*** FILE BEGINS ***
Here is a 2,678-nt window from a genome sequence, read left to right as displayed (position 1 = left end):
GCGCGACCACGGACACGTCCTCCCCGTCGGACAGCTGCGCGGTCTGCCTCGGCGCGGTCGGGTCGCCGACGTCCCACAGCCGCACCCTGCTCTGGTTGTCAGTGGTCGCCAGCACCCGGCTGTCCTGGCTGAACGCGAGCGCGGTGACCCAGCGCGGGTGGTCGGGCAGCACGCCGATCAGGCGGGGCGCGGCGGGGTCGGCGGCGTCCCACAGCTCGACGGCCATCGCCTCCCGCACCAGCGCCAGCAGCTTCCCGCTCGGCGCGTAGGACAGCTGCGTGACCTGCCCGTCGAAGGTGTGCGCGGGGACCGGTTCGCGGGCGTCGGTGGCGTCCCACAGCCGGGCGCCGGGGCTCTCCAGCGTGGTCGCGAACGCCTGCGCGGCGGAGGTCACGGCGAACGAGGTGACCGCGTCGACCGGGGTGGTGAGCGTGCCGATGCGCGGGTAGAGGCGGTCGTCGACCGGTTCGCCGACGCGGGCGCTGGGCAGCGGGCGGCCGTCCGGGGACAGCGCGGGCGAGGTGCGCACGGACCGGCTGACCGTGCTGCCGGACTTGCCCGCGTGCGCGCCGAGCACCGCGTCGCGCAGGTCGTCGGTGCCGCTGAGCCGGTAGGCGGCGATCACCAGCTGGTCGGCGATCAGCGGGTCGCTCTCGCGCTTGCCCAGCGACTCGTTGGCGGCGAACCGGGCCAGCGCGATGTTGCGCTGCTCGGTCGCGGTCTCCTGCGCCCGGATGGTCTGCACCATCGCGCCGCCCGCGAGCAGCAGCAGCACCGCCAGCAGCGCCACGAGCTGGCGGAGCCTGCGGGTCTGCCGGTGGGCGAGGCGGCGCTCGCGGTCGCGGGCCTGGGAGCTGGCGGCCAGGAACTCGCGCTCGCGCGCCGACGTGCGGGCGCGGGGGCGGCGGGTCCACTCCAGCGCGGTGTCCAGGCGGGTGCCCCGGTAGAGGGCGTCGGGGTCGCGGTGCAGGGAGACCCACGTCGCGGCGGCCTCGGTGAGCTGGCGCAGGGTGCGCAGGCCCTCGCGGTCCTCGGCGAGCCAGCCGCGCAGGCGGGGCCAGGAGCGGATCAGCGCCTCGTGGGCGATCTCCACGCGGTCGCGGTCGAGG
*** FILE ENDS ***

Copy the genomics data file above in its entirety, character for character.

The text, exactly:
Here is a 2,678-nt window from a genome sequence, read left to right as displayed (position 1 = left end):
GCGCGACCACGGACACGTCCTCCCCGTCGGACAGCTGCGCGGTCTGCCTCGGCGCGGTCGGGTCGCCGACGTCCCACAGCCGCACCCTGCTCTGGTTGTCAGTGGTCGCCAGCACCCGGCTGTCCTGGCTGAACGCGAGCGCGGTGACCCAGCGCGGGTGGTCGGGCAGCACGCCGATCAGGCGGGGCGCGGCGGGGTCGGCGGCGTCCCACAGCTCGACGGCCATCGCCTCCCGCACCAGCGCCAGCAGCTTCCCGCTCGGCGCGTAGGACAGCTGCGTGACCTGCCCGTCGAAGGTGTGCGCGGGGACCGGTTCGCGGGCGTCGGTGGCGTCCCACAGCCGGGCGCCGGGGCTCTCCAGCGTGGTCGCGAACGCCTGCGCGGCGGAGGTCACGGCGAACGAGGTGACCGCGTCGACCGGGGTGGTGAGCGTGCCGATGCGCGGGTAGAGGCGGTCGTCGACCGGTTCGCCGACGCGGGCGCTGGGCAGCGGGCGGCCGTCCGGGGACAGCGCGGGCGAGGTGCGCACGGACCGGCTGACCGTGCTGCCGGACTTGCCCGCGTGCGCGCCGAGCACCGCGTCGCGCAGGTCGTCGGTGCCGCTGAGCCGGTAGGCGGCGATCACCAGCTGGTCGGCGATCAGCGGGTCGCTCTCGCGCTTGCCCAGCGACTCGTTGGCGGCGAACCGGGCCAGCGCGATGTTGCGCTGCTCGGTCGCGGTCTCCTGCGCCCGGATGGTCTGCACCATCGCGCCGCCCGCGAGCAGCAGCAGCACCGCCAGCAGCGCCACGAGCTGGCGGAGCCTGCGGGTCTGCCGGTGGGCGAGGCGGCGCTCGCGGTCGCGGGCCTGGGAGCTGGCGGCCAGGAACTCGCGCTCGCGCGCCGACGTGCGGGCGCGGGGGCGGCGGGTCCACTCCAGCGCGGTGTCCAGGCGGGTGCCCCGGTAGAGGGCGTCGGGGTCGCGGTGCAGGGAGACCCACGTCGCGGCGGCCTCGGTGAGCTGGCGCAGGGTGCGCAGGCCCTCGCGGTCCTCGGCGAGCCAGCCGCGCAGGCGGGGCCAGGAGCGGATCAGCGCCTCGTGGGCGATCTCCACGCGGTCGCGGTCGAGG